Comments on: Regulatory arbitrage of the day, re-remic edition http://blogs.reuters.com/felix-salmon/2009/10/01/regulatory-arbitrage-of-the-day-re-remic-edition/ A slice of lime in the soda Sun, 26 Oct 2014 19:05:02 +0000 hourly 1 http://wordpress.org/?v=4.2.5 By: Sandrew http://blogs.reuters.com/felix-salmon/2009/10/01/regulatory-arbitrage-of-the-day-re-remic-edition/comment-page-1/#comment-7482 Fri, 02 Oct 2009 22:02:11 +0000 http://blogs.reuters.com/felix-salmon/2009/10/01/regulatory-arbitrage-of-the-day-re-remic-edition/#comment-7482 “If these things were really attracting new demand, that would be one thing — and indeed Treasury might try to revamp PPIP so as to create liquid triple-A-rated tranches of groups of formerly-distressed assets.”

Care to elaborate on what that “one thing” is? You seem to be suggesting that if AAA-rated tranches of securitized assets were to “attract new demand”, then somehow the taint of regulatory arbitrage is wiped clean.

I’ll proffer again my solution to this flavor of regulatory arbitrage: that in any securitization, the regulatory capital requirements for the securitized pool be held constant both ex-post and ex-ante securitization. Capital requirements should travel with the risk, no matter how it is sliced and diced. If you want to use securitization to reorganize the risk profile of a pool of assets (be they loans, bonds, mortgages, other securitized products, or whatever), the aggregate capital requirement for the securities backed by that pool should equal the aggregate capital requirement of the pool prior to it’s having been sprinkled with securitization-flavor pixie dust. And for fun, let’s call it the law of conservation of regulatory capital.

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By: Kiffmeister http://blogs.reuters.com/felix-salmon/2009/10/01/regulatory-arbitrage-of-the-day-re-remic-edition/comment-page-1/#comment-7448 Fri, 02 Oct 2009 01:20:14 +0000 http://blogs.reuters.com/felix-salmon/2009/10/01/regulatory-arbitrage-of-the-day-re-remic-edition/#comment-7448 In Box 2.3 of the October 2009 IMF Global Financial Stability Report we conclude that “although Re-Remics and similar repackaging transactions are playing useful roles in dealing with the legacy asset overhang, they also serve to illustrate the vulnerability of ratings-based regulations to gaming and shopping.” I’ve been looking for the smoking gun of ratings arbitrage and shopping for some years ago, and this is about close as I’ve seen to a smoking gun.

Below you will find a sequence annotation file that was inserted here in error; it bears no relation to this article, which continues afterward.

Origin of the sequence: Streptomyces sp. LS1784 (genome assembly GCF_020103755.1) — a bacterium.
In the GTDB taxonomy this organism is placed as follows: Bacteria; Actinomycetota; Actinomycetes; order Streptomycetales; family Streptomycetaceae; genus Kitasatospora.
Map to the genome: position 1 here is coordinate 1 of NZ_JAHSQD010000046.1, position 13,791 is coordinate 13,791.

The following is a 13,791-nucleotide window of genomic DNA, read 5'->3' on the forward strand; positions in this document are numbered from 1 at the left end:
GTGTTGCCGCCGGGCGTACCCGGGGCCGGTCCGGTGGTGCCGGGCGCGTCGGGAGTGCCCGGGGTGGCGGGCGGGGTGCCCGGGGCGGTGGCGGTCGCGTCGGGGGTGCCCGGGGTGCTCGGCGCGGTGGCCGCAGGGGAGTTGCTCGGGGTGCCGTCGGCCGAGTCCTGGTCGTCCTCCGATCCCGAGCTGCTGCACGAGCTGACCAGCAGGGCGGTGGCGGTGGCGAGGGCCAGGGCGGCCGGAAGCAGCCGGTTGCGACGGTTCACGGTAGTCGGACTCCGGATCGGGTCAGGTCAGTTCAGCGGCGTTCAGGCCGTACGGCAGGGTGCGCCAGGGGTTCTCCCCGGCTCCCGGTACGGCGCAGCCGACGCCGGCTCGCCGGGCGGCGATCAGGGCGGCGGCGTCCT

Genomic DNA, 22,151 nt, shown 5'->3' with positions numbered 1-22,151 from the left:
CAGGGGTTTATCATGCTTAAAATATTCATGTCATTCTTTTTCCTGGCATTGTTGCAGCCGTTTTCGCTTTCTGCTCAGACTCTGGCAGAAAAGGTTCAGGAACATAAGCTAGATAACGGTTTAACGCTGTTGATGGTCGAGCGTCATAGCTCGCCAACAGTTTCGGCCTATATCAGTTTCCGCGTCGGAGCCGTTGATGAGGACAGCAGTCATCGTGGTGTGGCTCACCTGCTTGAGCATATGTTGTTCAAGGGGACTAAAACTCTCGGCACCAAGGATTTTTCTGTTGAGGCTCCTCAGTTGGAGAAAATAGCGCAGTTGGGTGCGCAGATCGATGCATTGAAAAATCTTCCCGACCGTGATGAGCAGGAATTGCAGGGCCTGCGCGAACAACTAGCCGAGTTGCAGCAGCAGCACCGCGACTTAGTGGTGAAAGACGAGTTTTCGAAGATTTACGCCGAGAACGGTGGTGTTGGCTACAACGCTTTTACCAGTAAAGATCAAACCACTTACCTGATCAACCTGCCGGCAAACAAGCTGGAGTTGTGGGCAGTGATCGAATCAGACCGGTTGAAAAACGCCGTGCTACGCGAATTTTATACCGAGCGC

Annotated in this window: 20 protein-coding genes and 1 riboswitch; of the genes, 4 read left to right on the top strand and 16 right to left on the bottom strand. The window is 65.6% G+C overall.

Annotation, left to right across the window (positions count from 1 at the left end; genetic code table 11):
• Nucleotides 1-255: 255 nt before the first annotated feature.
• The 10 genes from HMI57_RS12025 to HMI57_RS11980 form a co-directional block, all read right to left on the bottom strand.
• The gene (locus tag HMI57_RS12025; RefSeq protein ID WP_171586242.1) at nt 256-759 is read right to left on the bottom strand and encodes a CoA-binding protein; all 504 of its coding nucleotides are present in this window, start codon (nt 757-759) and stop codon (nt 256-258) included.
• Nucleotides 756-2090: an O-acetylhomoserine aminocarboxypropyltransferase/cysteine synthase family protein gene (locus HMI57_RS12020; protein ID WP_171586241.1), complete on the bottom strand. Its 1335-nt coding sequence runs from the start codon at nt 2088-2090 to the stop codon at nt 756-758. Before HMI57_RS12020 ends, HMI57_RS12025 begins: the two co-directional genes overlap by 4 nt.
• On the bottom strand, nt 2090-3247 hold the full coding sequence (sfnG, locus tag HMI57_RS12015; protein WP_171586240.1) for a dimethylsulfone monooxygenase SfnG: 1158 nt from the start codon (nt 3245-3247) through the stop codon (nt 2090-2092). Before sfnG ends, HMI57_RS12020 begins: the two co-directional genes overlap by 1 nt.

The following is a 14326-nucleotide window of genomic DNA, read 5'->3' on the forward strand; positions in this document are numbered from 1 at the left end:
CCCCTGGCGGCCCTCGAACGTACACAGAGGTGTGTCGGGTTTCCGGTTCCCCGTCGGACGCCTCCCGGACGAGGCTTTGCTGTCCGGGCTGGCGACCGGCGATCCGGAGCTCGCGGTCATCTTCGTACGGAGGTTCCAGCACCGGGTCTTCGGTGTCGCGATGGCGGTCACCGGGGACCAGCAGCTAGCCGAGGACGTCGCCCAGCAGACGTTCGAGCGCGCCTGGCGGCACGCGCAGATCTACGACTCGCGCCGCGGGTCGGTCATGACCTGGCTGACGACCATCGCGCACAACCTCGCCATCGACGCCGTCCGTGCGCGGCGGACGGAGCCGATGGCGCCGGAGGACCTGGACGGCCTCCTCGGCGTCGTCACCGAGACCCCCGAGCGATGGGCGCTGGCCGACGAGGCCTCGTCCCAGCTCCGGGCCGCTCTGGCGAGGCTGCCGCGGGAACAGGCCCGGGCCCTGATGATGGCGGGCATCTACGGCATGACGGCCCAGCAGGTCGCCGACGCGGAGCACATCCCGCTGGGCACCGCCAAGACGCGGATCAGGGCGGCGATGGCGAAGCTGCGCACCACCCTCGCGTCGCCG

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By: ryan http://blogs.reuters.com/felix-salmon/2009/10/01/regulatory-arbitrage-of-the-day-re-remic-edition/comment-page-1/#comment-7428 Thu, 01 Oct 2009 19:56:06 +0000 http://blogs.reuters.com/felix-salmon/2009/10/01/regulatory-arbitrage-of-the-day-re-remic-edition/#comment-7428 i picked up the wsj this morning, looked at the infographic with that story, and thought they’d accidentally delivered a paper from two and a half years ago, from some alternate future where the journal put stories on dodgy risk-hiding schemes above the fold.

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